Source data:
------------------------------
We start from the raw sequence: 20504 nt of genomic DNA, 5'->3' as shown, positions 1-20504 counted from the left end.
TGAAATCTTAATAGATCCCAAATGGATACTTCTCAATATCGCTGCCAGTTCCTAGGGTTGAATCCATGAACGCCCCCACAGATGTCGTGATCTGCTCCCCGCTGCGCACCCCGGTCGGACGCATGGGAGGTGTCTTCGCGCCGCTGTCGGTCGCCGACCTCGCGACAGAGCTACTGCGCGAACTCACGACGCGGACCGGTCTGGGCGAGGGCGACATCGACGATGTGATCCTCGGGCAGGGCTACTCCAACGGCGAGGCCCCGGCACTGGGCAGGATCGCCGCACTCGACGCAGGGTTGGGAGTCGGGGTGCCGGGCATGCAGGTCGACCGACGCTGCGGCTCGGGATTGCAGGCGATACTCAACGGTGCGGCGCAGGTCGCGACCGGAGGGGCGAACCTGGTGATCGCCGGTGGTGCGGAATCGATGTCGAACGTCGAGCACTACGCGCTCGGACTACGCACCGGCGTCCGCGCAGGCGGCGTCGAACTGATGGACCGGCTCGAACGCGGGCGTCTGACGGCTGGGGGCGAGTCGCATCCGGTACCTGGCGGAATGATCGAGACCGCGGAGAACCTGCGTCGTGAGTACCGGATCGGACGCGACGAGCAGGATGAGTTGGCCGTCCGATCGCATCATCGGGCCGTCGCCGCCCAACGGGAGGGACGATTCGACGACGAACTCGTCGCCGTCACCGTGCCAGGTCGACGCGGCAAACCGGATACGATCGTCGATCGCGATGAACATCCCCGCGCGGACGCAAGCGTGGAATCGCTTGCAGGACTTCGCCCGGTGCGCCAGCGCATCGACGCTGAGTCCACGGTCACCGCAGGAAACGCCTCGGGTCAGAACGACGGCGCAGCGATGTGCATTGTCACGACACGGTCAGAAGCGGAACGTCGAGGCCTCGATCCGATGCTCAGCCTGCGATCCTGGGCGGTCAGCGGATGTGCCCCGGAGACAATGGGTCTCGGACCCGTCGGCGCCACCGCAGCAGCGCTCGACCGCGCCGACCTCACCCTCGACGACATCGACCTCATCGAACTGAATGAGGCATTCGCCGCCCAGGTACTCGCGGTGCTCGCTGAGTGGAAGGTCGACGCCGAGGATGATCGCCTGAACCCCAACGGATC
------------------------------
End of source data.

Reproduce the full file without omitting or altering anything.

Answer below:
We start from the raw sequence: 20504 nt of genomic DNA, 5'->3' as shown, positions 1-20504 counted from the left end.
TGAAATCTTAATAGATCCCAAATGGATACTTCTCAATATCGCTGCCAGTTCCTAGGGTTGAATCCATGAACGCCCCCACAGATGTCGTGATCTGCTCCCCGCTGCGCACCCCGGTCGGACGCATGGGAGGTGTCTTCGCGCCGCTGTCGGTCGCCGACCTCGCGACAGAGCTACTGCGCGAACTCACGACGCGGACCGGTCTGGGCGAGGGCGACATCGACGATGTGATCCTCGGGCAGGGCTACTCCAACGGCGAGGCCCCGGCACTGGGCAGGATCGCCGCACTCGACGCAGGGTTGGGAGTCGGGGTGCCGGGCATGCAGGTCGACCGACGCTGCGGCTCGGGATTGCAGGCGATACTCAACGGTGCGGCGCAGGTCGCGACCGGAGGGGCGAACCTGGTGATCGCCGGTGGTGCGGAATCGATGTCGAACGTCGAGCACTACGCGCTCGGACTACGCACCGGCGTCCGCGCAGGCGGCGTCGAACTGATGGACCGGCTCGAACGCGGGCGTCTGACGGCTGGGGGCGAGTCGCATCCGGTACCTGGCGGAATGATCGAGACCGCGGAGAACCTGCGTCGTGAGTACCGGATCGGACGCGACGAGCAGGATGAGTTGGCCGTCCGATCGCATCATCGGGCCGTCGCCGCCCAACGGGAGGGACGATTCGACGACGAACTCGTCGCCGTCACCGTGCCAGGTCGACGCGGCAAACCGGATACGATCGTCGATCGCGATGAACATCCCCGCGCGGACGCAAGCGTGGAATCGCTTGCAGGACTTCGCCCGGTGCGCCAGCGCATCGACGCTGAGTCCACGGTCACCGCAGGAAACGCCTCGGGTCAGAACGACGGCGCAGCGATGTGCATTGTCACGACACGGTCAGAAGCGGAACGTCGAGGCCTCGATCCGATGCTCAGCCTGCGATCCTGGGCGGTCAGCGGATGTGCCCCGGAGACAATGGGTCTCGGACCCGTCGGCGCCACCGCAGCAGCGCTCGACCGCGCCGACCTCACCCTCGACGACATCGACCTCATCGAACTGAATGAGGCATTCGCCGCCCAGGTACTCGCGGTGCTCGCTGAGTGGAAGGTCGACGCCGAGGATGATCGCCTGAACCCCAACGGATC